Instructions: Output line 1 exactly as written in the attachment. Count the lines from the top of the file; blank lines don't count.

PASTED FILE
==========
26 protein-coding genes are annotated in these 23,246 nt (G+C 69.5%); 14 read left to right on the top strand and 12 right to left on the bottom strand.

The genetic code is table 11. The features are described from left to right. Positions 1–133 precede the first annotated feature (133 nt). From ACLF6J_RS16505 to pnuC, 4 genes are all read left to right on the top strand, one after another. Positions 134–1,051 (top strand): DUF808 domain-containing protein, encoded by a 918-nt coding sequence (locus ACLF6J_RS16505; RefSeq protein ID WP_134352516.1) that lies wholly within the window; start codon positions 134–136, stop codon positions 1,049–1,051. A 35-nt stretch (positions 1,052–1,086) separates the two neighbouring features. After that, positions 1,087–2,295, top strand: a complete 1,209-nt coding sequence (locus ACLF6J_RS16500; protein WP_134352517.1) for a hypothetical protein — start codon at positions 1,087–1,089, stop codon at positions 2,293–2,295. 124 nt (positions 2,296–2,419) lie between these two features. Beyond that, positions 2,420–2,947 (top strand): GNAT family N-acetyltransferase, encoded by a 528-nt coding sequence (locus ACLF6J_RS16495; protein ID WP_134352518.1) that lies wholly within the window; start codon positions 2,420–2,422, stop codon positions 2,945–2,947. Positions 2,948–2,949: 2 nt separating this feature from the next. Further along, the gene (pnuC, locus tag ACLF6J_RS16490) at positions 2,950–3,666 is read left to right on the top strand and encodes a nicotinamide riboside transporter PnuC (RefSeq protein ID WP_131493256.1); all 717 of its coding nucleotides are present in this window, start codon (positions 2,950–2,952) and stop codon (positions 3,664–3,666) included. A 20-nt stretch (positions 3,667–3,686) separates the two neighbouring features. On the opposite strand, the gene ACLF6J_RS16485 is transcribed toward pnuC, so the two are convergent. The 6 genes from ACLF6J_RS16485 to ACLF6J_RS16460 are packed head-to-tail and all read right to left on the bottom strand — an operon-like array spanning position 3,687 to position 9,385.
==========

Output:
26 protein-coding genes are annotated in these 23,246 nt (G+C 69.5%); 14 read left to right on the top strand and 12 right to left on the bottom strand.